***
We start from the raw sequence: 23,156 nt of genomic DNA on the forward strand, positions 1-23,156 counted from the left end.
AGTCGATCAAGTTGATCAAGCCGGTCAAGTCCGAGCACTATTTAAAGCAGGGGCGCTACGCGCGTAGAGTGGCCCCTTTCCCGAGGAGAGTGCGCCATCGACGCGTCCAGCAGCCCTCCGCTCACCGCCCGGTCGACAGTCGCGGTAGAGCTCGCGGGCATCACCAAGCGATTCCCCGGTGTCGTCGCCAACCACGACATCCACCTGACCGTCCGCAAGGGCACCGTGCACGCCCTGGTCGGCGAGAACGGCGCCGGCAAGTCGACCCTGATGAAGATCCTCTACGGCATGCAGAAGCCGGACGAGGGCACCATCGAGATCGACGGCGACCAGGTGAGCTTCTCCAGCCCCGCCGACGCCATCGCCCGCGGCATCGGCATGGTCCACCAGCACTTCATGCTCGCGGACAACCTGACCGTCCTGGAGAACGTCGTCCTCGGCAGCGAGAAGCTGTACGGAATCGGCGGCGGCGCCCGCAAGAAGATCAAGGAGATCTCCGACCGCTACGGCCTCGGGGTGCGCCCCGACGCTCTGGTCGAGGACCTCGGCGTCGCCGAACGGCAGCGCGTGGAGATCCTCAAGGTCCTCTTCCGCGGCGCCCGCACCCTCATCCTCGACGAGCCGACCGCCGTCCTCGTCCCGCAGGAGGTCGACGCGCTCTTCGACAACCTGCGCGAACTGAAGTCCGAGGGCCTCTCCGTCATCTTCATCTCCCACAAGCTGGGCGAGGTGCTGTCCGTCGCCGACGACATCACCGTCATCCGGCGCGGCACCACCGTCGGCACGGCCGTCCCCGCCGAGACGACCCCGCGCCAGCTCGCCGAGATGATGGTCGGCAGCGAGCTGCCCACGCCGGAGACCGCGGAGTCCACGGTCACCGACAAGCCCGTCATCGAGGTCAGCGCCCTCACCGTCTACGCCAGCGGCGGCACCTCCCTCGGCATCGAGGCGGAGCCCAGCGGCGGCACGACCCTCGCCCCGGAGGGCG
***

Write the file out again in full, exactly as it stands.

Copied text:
We start from the raw sequence: 23,156 nt of genomic DNA on the forward strand, positions 1-23,156 counted from the left end.
AGTCGATCAAGTTGATCAAGCCGGTCAAGTCCGAGCACTATTTAAAGCAGGGGCGCTACGCGCGTAGAGTGGCCCCTTTCCCGAGGAGAGTGCGCCATCGACGCGTCCAGCAGCCCTCCGCTCACCGCCCGGTCGACAGTCGCGGTAGAGCTCGCGGGCATCACCAAGCGATTCCCCGGTGTCGTCGCCAACCACGACATCCACCTGACCGTCCGCAAGGGCACCGTGCACGCCCTGGTCGGCGAGAACGGCGCCGGCAAGTCGACCCTGATGAAGATCCTCTACGGCATGCAGAAGCCGGACGAGGGCACCATCGAGATCGACGGCGACCAGGTGAGCTTCTCCAGCCCCGCCGACGCCATCGCCCGCGGCATCGGCATGGTCCACCAGCACTTCATGCTCGCGGACAACCTGACCGTCCTGGAGAACGTCGTCCTCGGCAGCGAGAAGCTGTACGGAATCGGCGGCGGCGCCCGCAAGAAGATCAAGGAGATCTCCGACCGCTACGGCCTCGGGGTGCGCCCCGACGCTCTGGTCGAGGACCTCGGCGTCGCCGAACGGCAGCGCGTGGAGATCCTCAAGGTCCTCTTCCGCGGCGCCCGCACCCTCATCCTCGACGAGCCGACCGCCGTCCTCGTCCCGCAGGAGGTCGACGCGCTCTTCGACAACCTGCGCGAACTGAAGTCCGAGGGCCTCTCCGTCATCTTCATCTCCCACAAGCTGGGCGAGGTGCTGTCCGTCGCCGACGACATCACCGTCATCCGGCGCGGCACCACCGTCGGCACGGCCGTCCCCGCCGAGACGACCCCGCGCCAGCTCGCCGAGATGATGGTCGGCAGCGAGCTGCCCACGCCGGAGACCGCGGAGTCCACGGTCACCGACAAGCCCGTCATCGAGGTCAGCGCCCTCACCGTCTACGCCAGCGGCGGCACCTCCCTCGGCATCGAGGCGGAGCCCAGCGGCGGCACGACCCTCGCCCCGGAGGGCG